Final advice, make it visionary. Before you start writing, play those chapters in your head many many times to get an idea on what's going to happen. Just going in all yolo is risky. By catching the images in your head you feel, "Okay, I can do this." Another important thing is take your time. If you want to improve, try to write a one-shot under an hour.

Hope any of this is usful.

And for certain fans of Fallout: Equestria, I may have a surprise for you soon.:pinkiecrazy:

I'm not a major fanboy, but I love your story so far Kkat.:heart:

Comment posted by Muggonny deleted Mar 22nd, 2015

Hey there, thank you for taking the time to blog about this stuff, it really did help me.

I'd like to raise another more specific question... One that it related to my fledgling writer activity.

How do you know if you're suited to write? I am fighting a weird hurdle at the moment. I have ideas aplenty, but not enough skill to make them a reality... And most importantly my process of writing grounded to a halt because somehow I made it feel like work, a chore if you will.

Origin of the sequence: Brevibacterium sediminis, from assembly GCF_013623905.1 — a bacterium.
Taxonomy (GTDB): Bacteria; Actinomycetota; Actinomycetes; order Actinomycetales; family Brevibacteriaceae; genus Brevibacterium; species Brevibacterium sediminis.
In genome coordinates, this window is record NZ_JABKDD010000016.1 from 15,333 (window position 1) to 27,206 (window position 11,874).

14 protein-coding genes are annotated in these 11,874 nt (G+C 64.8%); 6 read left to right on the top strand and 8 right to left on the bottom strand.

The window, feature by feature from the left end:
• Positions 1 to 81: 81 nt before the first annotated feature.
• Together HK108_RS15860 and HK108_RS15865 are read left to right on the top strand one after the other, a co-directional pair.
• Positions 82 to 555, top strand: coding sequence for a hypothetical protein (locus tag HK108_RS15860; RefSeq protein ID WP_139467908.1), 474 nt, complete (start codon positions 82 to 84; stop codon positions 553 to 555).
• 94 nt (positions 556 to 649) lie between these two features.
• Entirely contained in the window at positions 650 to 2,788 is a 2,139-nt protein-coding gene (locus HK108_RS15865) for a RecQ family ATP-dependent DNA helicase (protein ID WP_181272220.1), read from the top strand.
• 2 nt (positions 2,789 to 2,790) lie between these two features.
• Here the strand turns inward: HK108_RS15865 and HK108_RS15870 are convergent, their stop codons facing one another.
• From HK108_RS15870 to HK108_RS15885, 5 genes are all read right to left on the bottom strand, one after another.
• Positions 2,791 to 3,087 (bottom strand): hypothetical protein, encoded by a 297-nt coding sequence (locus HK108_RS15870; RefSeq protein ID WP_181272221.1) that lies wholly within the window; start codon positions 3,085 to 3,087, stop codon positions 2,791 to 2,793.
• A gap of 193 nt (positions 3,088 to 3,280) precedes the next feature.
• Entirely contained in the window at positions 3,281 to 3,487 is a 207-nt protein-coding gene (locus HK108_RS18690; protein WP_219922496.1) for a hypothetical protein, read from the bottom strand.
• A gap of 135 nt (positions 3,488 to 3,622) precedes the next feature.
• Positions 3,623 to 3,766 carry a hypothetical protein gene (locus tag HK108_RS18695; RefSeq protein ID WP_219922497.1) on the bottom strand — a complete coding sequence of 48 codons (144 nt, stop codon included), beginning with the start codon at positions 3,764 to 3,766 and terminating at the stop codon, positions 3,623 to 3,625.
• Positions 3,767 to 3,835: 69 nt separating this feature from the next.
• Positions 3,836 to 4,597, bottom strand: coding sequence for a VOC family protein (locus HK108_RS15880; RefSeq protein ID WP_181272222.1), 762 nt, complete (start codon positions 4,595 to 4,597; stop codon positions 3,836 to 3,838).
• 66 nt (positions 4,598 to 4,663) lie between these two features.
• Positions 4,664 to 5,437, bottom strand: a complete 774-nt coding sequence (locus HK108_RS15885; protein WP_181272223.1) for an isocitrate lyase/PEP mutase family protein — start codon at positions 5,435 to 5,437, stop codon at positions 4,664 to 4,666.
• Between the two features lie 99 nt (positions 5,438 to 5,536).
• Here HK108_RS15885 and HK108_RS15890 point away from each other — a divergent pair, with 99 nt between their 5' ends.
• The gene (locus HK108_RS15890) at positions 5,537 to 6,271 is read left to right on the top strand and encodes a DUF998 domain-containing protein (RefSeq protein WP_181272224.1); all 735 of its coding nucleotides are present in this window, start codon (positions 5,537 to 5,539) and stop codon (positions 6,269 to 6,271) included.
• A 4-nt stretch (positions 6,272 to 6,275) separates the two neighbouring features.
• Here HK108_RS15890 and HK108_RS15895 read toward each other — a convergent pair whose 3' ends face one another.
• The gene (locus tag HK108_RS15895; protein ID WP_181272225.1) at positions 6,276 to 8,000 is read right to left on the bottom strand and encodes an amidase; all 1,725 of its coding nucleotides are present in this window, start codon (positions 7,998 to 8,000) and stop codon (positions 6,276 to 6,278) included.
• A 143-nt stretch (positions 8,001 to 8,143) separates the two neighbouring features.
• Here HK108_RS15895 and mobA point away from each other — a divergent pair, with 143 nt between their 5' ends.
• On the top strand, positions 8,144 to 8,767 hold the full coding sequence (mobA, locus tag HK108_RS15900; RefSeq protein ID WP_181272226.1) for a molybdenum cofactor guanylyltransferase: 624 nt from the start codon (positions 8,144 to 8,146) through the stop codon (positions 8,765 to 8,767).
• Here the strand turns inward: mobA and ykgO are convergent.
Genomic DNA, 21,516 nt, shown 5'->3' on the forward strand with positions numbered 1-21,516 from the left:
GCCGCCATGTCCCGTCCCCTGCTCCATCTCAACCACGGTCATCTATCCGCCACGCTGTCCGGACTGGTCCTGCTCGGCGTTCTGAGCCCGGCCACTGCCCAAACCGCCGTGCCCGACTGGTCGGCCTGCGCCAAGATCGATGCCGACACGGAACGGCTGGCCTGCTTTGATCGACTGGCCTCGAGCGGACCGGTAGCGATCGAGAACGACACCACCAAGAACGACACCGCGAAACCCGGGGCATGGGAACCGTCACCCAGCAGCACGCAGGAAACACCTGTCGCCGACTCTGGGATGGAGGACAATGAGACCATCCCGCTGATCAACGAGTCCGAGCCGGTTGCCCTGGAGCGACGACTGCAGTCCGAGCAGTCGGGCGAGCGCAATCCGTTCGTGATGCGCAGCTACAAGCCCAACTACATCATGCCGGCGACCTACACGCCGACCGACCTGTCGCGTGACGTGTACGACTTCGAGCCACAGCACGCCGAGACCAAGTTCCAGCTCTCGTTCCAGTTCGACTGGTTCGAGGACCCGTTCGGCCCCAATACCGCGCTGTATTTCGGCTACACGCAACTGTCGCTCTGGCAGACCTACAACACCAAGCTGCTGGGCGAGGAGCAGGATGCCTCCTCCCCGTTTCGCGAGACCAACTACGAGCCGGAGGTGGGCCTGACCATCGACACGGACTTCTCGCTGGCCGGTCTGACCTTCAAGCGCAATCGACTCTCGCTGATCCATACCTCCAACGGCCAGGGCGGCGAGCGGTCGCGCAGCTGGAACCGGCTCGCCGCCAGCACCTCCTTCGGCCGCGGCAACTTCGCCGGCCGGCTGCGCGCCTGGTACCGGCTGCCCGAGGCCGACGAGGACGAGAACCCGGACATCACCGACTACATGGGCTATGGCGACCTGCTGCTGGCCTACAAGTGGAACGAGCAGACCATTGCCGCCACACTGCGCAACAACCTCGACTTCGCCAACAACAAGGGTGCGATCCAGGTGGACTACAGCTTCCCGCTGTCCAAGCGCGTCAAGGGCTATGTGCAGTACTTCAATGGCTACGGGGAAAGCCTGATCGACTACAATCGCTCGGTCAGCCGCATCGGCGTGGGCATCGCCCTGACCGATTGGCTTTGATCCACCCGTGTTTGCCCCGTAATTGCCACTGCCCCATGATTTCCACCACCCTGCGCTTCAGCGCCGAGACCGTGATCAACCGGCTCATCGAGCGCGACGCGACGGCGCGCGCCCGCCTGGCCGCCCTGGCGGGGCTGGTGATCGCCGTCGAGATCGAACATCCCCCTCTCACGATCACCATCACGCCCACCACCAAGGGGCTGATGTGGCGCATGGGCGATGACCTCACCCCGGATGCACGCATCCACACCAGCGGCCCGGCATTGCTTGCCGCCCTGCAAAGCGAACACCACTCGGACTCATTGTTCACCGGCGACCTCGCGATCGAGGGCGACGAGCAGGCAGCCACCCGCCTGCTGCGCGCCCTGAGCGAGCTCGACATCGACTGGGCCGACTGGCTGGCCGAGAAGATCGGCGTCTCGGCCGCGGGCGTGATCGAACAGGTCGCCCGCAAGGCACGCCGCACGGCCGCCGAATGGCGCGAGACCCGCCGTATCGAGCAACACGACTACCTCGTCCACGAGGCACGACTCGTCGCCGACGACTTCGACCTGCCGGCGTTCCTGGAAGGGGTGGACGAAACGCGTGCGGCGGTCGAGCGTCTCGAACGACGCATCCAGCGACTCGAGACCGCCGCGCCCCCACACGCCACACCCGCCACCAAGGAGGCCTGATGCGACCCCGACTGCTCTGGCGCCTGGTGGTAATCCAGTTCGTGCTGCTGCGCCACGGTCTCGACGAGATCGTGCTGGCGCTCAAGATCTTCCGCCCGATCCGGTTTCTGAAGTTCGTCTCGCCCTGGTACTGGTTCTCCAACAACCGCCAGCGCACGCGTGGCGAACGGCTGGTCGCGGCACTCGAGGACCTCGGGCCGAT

I seem to enjoy crafting stories and characters more than actually writing them, I am a very passionate storyteller... But when I do write anything, most of which I've been told is above average, my excitement fizzles out. English isn't my first language, I'm sure you can deduce that by my poor grammar, and most of what I end up doing is checking every barely written paragraph for faults.

I know I can't try to do everything, between writing and drawing... should I just settle for one of the two?

Two things that came to mind reading this: